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In 1984, Ronald Reagan won the Catholic vote. Bush, McCain and Romney failed to repeat Reagan’s feat, but 2016 exit polls show Donald Trump won the Catholic vote by 7%. If Trump and Reagan gained popularity among the faithful by being unafraid to mention God, so too the Catholic Church should be unafraid to speak the truth.


As in 1984, the Catholic Church has a historic opportunity to bring society closer to God in solidarity with the world’s most powerful political leader.

“We want God!” President Trump said last week in Warsaw, Poland. The crowd erupted into wild applause.

President Trump was relaying how—in 1979—one million Poles attended Mass by Pope John Paul II and, amid his sermon: “…suddenly raised their voices in a single prayer … [and] sang three simple words: ‘We want God.’”

And then President Trump went to a place no modern politician is brave enough to go: he named the most important missing element of modern life—God. “The people of Poland, the people of America, and the people of Europe still cry out ‘We want God.’”

Except next to no one is publicly crying out for God these days. Many Americans are afraid to mention God in public much less in private conversation. Trump was courageously giving voice to the silent cry for God that millions of humans hold deep within their hearts.

A Rock that Rocks the Boat

We think of rocks as naturally solid and sturdy objects. But it takes a prolonged or intense force to create a rock. A volcano converts lava into rock. And scientists just discovered that the concrete ancient Roman architects used to build sea walls became stronger after spending hundreds of years in the ocean.


What do rocks have to do with Trump? Quite a bit, actually.

After the Apostle Peter denied Christ three times, Christ did the opposite of what you or I might do if a friend let us down and called Peter a “rock;” the foundation upon which He built His Church. For, Christ knew the depths of Peter’s heart and his potential as a leader.

Like Peter, Reagan and Trump are flawed men. Before becoming President of the United States, both men made mistakes. And Trump has shown us that “turning the other cheek” isn’t always easy for him to do. He took the high road after so-called comedian Kathy Griffin did a photo shoot holding a model of his decapitated and bloody head. But he’s let others—like MSNBC anchor Mika Brzezinski who publicly attacked his intelligence, masculinity and sanity—get under his skin.

Yes, Trump is not perfect. He’s human like you and me. But, like Peter, his heart seems to be in the right place.

What other politician talks about God as openly as Trump? We do need God. And we need more leaders who publicly acknowledge this need.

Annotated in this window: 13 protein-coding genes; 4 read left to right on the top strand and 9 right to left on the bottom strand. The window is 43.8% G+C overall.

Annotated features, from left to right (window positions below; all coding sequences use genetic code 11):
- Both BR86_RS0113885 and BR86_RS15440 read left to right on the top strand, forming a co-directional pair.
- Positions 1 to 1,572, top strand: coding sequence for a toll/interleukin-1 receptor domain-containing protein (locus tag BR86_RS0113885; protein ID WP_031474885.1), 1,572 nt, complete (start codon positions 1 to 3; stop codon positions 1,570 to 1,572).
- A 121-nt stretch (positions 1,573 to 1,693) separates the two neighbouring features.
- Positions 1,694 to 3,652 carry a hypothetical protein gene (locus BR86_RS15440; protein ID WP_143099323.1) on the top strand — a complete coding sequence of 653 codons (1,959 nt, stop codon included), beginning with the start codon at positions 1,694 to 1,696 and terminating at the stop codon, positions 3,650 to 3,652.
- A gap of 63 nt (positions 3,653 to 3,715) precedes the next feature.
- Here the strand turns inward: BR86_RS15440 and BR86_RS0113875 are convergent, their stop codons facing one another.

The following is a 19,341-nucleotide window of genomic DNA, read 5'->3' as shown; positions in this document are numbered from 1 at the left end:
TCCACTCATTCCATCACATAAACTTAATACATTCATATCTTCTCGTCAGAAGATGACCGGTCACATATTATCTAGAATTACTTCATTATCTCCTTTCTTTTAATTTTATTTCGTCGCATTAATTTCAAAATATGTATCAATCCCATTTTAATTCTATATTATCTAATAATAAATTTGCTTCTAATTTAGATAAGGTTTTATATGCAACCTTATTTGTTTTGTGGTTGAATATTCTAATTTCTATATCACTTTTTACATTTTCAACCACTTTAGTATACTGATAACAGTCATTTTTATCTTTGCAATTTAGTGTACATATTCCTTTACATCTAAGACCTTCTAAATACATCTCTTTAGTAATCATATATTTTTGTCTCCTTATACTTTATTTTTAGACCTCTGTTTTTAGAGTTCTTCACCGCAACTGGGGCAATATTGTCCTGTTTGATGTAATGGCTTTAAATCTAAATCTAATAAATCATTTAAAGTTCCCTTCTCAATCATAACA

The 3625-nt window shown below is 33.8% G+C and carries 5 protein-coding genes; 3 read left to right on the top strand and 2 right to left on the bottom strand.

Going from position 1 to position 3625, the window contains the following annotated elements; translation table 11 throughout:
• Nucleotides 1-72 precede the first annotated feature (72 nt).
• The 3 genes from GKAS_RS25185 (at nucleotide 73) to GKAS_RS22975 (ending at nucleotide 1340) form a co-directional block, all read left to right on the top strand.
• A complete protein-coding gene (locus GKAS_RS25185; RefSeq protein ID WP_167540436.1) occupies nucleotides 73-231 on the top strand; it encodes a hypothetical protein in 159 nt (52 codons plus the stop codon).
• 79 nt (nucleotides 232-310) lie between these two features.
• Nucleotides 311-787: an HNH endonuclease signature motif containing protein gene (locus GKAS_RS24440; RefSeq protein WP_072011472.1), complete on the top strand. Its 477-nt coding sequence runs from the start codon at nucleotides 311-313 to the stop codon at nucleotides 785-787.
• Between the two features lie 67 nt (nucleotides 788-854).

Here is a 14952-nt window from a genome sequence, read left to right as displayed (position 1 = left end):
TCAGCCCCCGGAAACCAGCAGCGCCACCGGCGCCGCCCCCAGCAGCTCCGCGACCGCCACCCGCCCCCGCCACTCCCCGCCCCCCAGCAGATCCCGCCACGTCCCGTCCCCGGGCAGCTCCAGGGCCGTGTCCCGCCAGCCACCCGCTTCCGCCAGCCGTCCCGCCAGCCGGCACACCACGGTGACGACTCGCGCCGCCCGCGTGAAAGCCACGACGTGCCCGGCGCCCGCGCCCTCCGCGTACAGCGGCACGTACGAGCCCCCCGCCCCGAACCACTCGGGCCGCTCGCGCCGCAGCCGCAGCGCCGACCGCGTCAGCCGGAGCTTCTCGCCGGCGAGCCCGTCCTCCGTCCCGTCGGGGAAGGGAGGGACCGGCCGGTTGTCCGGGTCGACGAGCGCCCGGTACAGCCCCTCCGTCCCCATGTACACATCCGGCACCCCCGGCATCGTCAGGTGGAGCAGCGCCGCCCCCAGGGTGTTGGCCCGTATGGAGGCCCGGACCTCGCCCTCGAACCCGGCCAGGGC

A Washington-Vatican Solidarity

President Reagan collaborated with Pope John Paul II on the common goal of disemboweling communism and the former Soviet Union.

Pulitzer Prize winner Carl Bernstein writes that Pope John Paul II and Reagan formed a secret alliance against communism that centered around Poland: “A free, noncommunist Poland, they were convinced, would be a dagger to the heart of the Soviet empire; and if Poland became democratic, other East European states would follow.”


The papal-presidential pact smuggled supplies (from food to printing machines) and spies (both clerical and lay) into Poland and slowly but surely grew a resistance movement that ushered Western values into Europe and destabilized communism.

Today, Trump is boldly urging the world to remember the example of Poland and root out a new global threat, namely Islamic extremism.

Catholics and Christians—why not urge the Vatican, the world’s most powerful non-partisan force—to support Trump’s call to return God to society?

Rather than hyperventilating when Trump falls, like the time he called Ms. Brzezinski “low I.Q. Crazy Mika,” we could remember that he’s not a saint. Maybe someday. Today, Trump remains rough around the edges yet brimming with charismatic zeal.

No one can deny that Trump is passionate about America just as no one who reads the Bible can deny that Peter, at heart, loved Christ. Trump is already a billionaire. He doesn’t need the stress of his 11-year-old son Barron having nightmares of a comedian holding Trump’s decapitated head.

President Trump clearly feels that he’s capable of making the United States a better place for Barron—and the rest of us. So instead of enjoying his family, wealth and golf courses in peace—he’s taken on the world’s most demanding job. And last week he took a page from Reagan by boldly doing what no other politician has the guts to do. He asked us to follow God.


Trump can’t turn the world into a more God-fearing society alone. It is crucial that we do our part as well. A great place to begin is by encouraging Rome to break free from any attachment to popularity. Let us urge the world’s two most powerful leaders and cities to unite around our fundamental yearning: We want God.

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